The University of Rwanda (UR) says the 143 first year students who were granted government scholarship erroneously will be given special terms within which to pay tuition fees for themselves.
The students were scrapped from the list of those entitled to government scholarship in October.
Addressing the press yesterday, Prudence Rubingisa, the Deputy Vice Chancellor in charge of Administration and Finance at UR, said the students had already registered and UR decided, after negotiating with Rwanda Education Board (Reb) and the Workforce Development Authority (WDA) that they should continue studying and work out modalities with the university on how they should clear their tuition.
He said privately sponsored students pay tuition in three installments, but those removed from the scholarship list will be given more conducive payment modalities.
“Some students requested to be given their registration fees back, others have started to pay portions of the Rwf600,000 tuition fees. But we have approached all of them and discussed payment modalities provided that they clear their tuition (for an academic year) by the end of the year,” he said.
“We have given them a chance to choose the payment modalities that favour them. However, in case they fail to pay the fees on time, they will still not receive their performance grades,” explained Rubingisa.
He told The New Times that a programme was being mulled to create opportunities for part time jobs for the students in question in libraries, ICT centres, labs and other activities.
“We want to employ as many of them as possible,” he said.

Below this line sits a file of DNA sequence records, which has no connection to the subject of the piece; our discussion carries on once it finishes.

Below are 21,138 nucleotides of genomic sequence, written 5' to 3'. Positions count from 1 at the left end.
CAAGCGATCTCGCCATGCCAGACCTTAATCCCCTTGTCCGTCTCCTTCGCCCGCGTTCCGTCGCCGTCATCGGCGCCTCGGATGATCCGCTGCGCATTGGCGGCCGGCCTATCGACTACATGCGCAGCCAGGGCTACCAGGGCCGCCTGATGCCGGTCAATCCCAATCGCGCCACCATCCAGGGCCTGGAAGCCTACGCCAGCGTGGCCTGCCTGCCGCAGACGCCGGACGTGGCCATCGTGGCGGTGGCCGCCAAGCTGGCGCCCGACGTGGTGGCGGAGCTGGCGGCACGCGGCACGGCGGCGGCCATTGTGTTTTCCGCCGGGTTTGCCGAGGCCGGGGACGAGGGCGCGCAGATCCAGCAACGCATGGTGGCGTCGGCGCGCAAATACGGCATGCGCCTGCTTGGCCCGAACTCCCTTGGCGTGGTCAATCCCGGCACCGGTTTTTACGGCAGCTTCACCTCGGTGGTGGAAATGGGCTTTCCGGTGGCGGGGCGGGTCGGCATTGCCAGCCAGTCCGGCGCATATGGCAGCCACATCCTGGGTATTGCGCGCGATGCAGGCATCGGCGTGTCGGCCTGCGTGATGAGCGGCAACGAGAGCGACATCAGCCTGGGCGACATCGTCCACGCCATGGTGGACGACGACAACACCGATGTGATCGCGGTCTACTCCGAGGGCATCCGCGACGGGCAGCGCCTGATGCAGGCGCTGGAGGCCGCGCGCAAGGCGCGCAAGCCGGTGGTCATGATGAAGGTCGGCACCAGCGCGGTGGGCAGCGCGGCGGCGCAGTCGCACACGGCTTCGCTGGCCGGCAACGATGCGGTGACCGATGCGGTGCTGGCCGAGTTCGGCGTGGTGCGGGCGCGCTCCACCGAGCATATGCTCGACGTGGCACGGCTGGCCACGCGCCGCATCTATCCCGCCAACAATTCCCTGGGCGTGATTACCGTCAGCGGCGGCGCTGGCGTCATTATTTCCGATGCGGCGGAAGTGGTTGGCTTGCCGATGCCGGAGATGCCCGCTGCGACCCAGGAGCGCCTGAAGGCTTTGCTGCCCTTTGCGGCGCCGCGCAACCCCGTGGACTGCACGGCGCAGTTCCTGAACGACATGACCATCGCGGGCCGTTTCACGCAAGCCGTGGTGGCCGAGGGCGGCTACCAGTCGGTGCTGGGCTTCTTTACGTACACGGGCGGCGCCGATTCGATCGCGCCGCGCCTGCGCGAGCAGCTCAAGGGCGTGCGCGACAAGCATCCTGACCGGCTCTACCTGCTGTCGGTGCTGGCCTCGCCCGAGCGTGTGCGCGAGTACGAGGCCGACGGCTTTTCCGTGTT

“They can even be employed in restaurants that serve students. They might not necessarily cook food but can serve their colleagues and earn money. There are also buildings being constructed at the (UR) colleges, they can help supervise the builders and earn money,” Rubingisa said.
He said institutions are spending a lot of money on activities that can be done by students.
This academic year, a total of 15,337 students registered at the University of Rwanda requesting government scholarship. Among them 5,886 were given scholarshipS according to Reb.
Reb officials said the 143 UR students had not obtained minimum entry grades and had only been included on the list of those who qualified for the much coveted study loan owing to a computing error.
The Minister for Education, Prof. Silas Lwakabamba, said between 1995 and 1996, there were around 3,000 students in higher institutions of learning in the country compared to the current 85,000.
“The UR alone has 33,000. Out of these, 21,084 are on government sponsorship,” he said.
The minister said on top of that, 1,126 students were being supported by the government to study overseas.
He said the government also supports all students at UR, including those who are not on scholarship.
“ A total of 12,000 students are paying for themselves but pay only Rwf600,000, yet the real cost of education is Rwf1.33 million per year, which means they are only covering half of the education cost,” he said.